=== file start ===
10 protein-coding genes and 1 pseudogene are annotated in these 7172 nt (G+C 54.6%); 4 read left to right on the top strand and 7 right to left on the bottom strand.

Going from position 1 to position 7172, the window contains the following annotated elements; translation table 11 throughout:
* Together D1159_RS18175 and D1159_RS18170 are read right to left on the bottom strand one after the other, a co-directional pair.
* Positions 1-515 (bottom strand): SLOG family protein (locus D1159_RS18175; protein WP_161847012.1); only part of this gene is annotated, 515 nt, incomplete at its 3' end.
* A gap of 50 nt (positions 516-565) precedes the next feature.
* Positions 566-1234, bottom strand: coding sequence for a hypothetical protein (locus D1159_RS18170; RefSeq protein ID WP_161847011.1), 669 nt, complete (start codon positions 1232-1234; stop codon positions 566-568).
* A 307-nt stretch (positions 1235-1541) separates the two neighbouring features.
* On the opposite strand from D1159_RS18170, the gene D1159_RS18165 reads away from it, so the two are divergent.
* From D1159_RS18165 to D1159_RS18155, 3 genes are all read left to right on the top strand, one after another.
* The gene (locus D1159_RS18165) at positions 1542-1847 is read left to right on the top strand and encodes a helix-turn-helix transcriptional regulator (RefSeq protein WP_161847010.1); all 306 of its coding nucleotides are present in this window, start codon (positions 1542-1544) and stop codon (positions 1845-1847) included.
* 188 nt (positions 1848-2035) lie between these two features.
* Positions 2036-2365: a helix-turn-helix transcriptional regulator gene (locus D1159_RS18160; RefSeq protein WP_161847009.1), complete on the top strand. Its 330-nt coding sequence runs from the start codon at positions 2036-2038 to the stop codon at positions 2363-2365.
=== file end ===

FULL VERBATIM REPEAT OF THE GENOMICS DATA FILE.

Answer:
10 protein-coding genes and 1 pseudogene are annotated in these 7172 nt (G+C 54.6%); 4 read left to right on the top strand and 7 right to left on the bottom strand.

Going from position 1 to position 7172, the window contains the following annotated elements; translation table 11 throughout:
* Together D1159_RS18175 and D1159_RS18170 are read right to left on the bottom strand one after the other, a co-directional pair.
* Positions 1-515 (bottom strand): SLOG family protein (locus D1159_RS18175; protein WP_161847012.1); only part of this gene is annotated, 515 nt, incomplete at its 3' end.
* A gap of 50 nt (positions 516-565) precedes the next feature.
* Positions 566-1234, bottom strand: coding sequence for a hypothetical protein (locus D1159_RS18170; RefSeq protein ID WP_161847011.1), 669 nt, complete (start codon positions 1232-1234; stop codon positions 566-568).
* A 307-nt stretch (positions 1235-1541) separates the two neighbouring features.
* On the opposite strand from D1159_RS18170, the gene D1159_RS18165 reads away from it, so the two are divergent.
* From D1159_RS18165 to D1159_RS18155, 3 genes are all read left to right on the top strand, one after another.
* The gene (locus D1159_RS18165) at positions 1542-1847 is read left to right on the top strand and encodes a helix-turn-helix transcriptional regulator (RefSeq protein WP_161847010.1); all 306 of its coding nucleotides are present in this window, start codon (positions 1542-1544) and stop codon (positions 1845-1847) included.
* 188 nt (positions 1848-2035) lie between these two features.
* Positions 2036-2365: a helix-turn-helix transcriptional regulator gene (locus D1159_RS18160; RefSeq protein WP_161847009.1), complete on the top strand. Its 330-nt coding sequence runs from the start codon at positions 2036-2038 to the stop codon at positions 2363-2365.